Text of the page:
Fruit

Apples
Bananas
Citrus
Cucumbers
Ground cherries
Melons
Strawberries

For an exotic take on a favorite snack, try our Carrot Hummus with Gochujang and Hemp Oil.

Vegetables

Arugula
Asparagus
Basil
Beets
Bok Choy
Broccoli
Brussels Sprouts
Cabbage
Cauliflower
Carrots
Celery
Celery root
Chard
Chicories
Chili peppers
Chives
Cilantro
Collards
Corn
Endive
Eggplant
Fava beans
Fennel
Garlic scapes
Green onions
Horseradish
Jicama
Kale
Kohlrabi
Lamb’s Quarters
Leeks
Lemongrass
Lettuce
Mint
Morels
Mushrooms
Mustard greens
Nettles
Onions
Oregano
Parsley
Peanuts
Peas
Pea Shoots
Purslane
Radicchio
Radishes
Rapini
Rosemary
Sage
Shallots
Snap peas
Snow peas
Sorrel
Spinach
Sprouts
Squash
Sweet Potatoes
Taro
Tarragon
Thyme
Tomatoes
Tomatillos
Turnips
Yams
Zucchini


What's in Season: February in Georgia

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February marks a turning point in the winter. The dreariest, shortest days fall farther behind with Christmas and winter solstice. But, it's still cold, gray and the crowns of trees are completely transparent. And yet, the earth still provides us with a unique variety of fruits and vegetables. Trucks of citrus stream out of Florida and Texas like milk from a nursing cow. Greens, true winter greens, are widely available. The roots of many of those greens are colorful compliments to any meal. Don't make the mistake of wallowing in self-pity as you dream about the soft fruits and berries that will be available as soon as late-March. Pick up a piece of produce at the store and consult the sticker to find out where it is from. If no sticker is visible, use the encyclopedia in your pocket to determine if that eggplant is in season ("Not yet, put it down"). Most importantly, continue to enjoy the many vegetables widely available in the Southeast in February, and remember to feast on the flood of citrus from Florida to spare it from rotting on the ground.

Fruits
Clementines
Grapefruits
Lemons
Limes
Oranges

Lighten up the last of the year's dark winter days with our quick, simple Roasted Cauliflower Salad

Vegetables
Bok Choy
Broccoli
Brussel Sprouts
Cabbage
Carrots
Cauliflower
Celery
Collards
Green Onions
Kale
Lettuce
Mushrooms
English Peas
Sweet Potatoes
Radish
Spinach
Turnips

Story by Gresham Cash
Photo by Paige French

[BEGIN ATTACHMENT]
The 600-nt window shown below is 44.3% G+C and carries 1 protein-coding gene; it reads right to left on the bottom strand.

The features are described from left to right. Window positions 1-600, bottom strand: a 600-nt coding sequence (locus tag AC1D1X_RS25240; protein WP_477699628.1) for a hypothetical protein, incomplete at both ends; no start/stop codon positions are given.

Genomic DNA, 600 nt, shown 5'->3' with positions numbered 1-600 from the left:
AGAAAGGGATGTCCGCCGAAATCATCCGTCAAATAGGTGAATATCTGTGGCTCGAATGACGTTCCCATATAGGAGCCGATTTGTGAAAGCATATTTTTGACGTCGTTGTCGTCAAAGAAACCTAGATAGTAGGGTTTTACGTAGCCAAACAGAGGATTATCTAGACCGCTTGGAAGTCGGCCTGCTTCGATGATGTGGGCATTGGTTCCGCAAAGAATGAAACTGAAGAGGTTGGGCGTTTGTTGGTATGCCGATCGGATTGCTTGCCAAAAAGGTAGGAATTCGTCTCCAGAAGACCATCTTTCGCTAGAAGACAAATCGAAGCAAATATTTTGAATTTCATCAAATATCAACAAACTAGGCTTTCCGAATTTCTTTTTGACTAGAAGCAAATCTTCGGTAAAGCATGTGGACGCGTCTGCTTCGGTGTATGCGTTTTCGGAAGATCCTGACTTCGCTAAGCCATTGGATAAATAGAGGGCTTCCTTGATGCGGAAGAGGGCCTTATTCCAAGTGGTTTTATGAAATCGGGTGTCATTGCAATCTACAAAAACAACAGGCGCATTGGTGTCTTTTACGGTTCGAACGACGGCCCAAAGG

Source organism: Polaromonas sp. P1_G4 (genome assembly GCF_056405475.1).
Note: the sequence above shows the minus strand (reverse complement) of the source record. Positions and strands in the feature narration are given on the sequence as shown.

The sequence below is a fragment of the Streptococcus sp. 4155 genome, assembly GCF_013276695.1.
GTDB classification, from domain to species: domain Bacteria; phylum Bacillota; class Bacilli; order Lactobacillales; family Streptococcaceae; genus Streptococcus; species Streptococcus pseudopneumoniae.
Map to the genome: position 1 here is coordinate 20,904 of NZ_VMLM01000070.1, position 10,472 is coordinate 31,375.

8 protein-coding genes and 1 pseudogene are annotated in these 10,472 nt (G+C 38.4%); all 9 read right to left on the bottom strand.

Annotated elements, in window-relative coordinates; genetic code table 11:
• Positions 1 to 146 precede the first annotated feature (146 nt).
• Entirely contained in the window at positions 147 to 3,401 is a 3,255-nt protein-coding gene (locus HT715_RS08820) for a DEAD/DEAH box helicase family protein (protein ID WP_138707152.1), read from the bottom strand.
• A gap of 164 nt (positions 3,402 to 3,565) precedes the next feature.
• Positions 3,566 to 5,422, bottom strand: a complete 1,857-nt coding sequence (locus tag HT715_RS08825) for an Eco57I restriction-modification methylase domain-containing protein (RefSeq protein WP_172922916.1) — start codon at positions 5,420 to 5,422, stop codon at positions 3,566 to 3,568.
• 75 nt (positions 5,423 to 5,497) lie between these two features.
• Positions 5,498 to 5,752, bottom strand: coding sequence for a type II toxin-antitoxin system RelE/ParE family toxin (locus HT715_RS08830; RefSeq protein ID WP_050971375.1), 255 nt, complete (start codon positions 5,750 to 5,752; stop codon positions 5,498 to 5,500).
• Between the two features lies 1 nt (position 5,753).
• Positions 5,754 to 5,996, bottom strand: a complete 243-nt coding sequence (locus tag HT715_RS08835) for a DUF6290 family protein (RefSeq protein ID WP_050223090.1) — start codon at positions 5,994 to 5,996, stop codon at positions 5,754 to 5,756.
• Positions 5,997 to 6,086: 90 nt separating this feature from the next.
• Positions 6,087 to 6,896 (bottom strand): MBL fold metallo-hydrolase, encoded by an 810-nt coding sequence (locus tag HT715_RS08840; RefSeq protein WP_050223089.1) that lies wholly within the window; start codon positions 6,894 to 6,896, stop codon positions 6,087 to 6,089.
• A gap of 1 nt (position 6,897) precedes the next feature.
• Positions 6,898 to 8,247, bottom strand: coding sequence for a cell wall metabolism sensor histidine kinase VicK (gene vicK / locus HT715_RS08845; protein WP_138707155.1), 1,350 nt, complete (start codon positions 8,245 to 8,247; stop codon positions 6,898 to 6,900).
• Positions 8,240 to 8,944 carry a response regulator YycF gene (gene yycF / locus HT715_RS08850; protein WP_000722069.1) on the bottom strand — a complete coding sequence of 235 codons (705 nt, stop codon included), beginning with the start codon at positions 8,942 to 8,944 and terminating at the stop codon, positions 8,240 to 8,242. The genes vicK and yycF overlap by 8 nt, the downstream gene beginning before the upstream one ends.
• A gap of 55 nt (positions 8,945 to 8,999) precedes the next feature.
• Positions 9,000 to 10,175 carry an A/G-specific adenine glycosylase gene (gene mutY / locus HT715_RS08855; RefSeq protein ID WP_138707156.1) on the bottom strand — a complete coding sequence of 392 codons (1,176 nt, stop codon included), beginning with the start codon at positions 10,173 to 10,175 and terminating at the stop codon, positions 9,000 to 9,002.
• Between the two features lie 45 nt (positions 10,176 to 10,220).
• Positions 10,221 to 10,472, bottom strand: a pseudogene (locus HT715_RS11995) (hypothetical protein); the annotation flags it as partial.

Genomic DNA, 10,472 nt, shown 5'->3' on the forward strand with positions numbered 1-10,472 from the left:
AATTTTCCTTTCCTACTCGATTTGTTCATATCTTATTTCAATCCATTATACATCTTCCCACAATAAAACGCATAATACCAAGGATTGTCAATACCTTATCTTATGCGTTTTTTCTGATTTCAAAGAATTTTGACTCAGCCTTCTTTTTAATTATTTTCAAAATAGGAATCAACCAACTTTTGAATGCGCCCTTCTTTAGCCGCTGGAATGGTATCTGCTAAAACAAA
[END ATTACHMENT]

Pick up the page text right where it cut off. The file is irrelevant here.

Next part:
What's in Season: January in Georgia

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If you’re anything like us, perhaps this New Year brought a resolution of eating both seasonally and locally. It’s not always easy, particularly in the winter months when so many of our favorite foods aren’t being grown in the Southeastern region. Nonetheless, it’s a worthwhile effort, and with a little planning and creativity, you can make the foods that January has to offer go a long way. As always, what’s available varies from state to state and even changes within the scope of a month.

Fruits
Grapefruit
Lemons
Limes
Oranges

An exceedingly cold winter in the South calls for soups, stews and other warming meals — we recommend our Winter’s Bounty Stew.

Vegetables
Arugula
Bok Choy
Brussel Sprouts
Cabbage
Carrots
Celery
Chard
Collards
Kale
Leeks
Lettuce
Mushrooms
Peanuts
Radish
Sweet Potatoes
Spinach
Turnips

What's in Season: December in Georgia

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In days of old, oranges and grapefruits were exchanged as Christmas presents or hallowed as the centerpiece of a grand holiday meal. The bright, seasonal fruits were common stocking-stuffers, treasured for their sweetness and vibrant colors — so naturally flavorful that they were worth craving all year long. This holiday season, ask Santa for the gifts of nature's bounty and trade the candy cane for your favorite citrus fruit.  

Fruits 
Grapefruit
Lemon
Lime
Oranges (Valencia and Temple)
Persimmons

Despite the holiday season's call to eat all things decadent and sweet, December remains an excellent time of year for leafy greens and root vegetables. We offer our Turmeric Turnips with Spinach Chimichurri as an exotic reminder that a well-seasoned vegetable is as good a treat as any. Plus, you'll redeem yourself for the extra holiday temptations to which we all inevitably succumb.

Vegetables 
Arugula
Beets
Bok Choy
Broccoli
Brussel Sprouts
Cabbage
Carrots
Collard Greens
Greens
Kale
Lettuce
Mushrooms
Peanuts
Pecans
Spinach
Sweet Potatoes
Radish
Tomatoes
Turnips
Winter Squash

Words by Jodi Cash
Photo by Paige French

What's in Season: November in Georgia

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Ready or not, the holiday season is upon us. Thus begins the time for Thanksgiving meal planning, and of course, we recommend you orient your menu around foods that are locally grown and in-season. This list reflects a general guide of what can be found in the Southeast, although it varies. On your next trip to the farmers market, ask what your local growers will be serving at their own Thanksgiving feasts. 

Fruits 
Apples
Cucumbers
Grapefruit
Oranges (Valencia and Temple)
Persimmons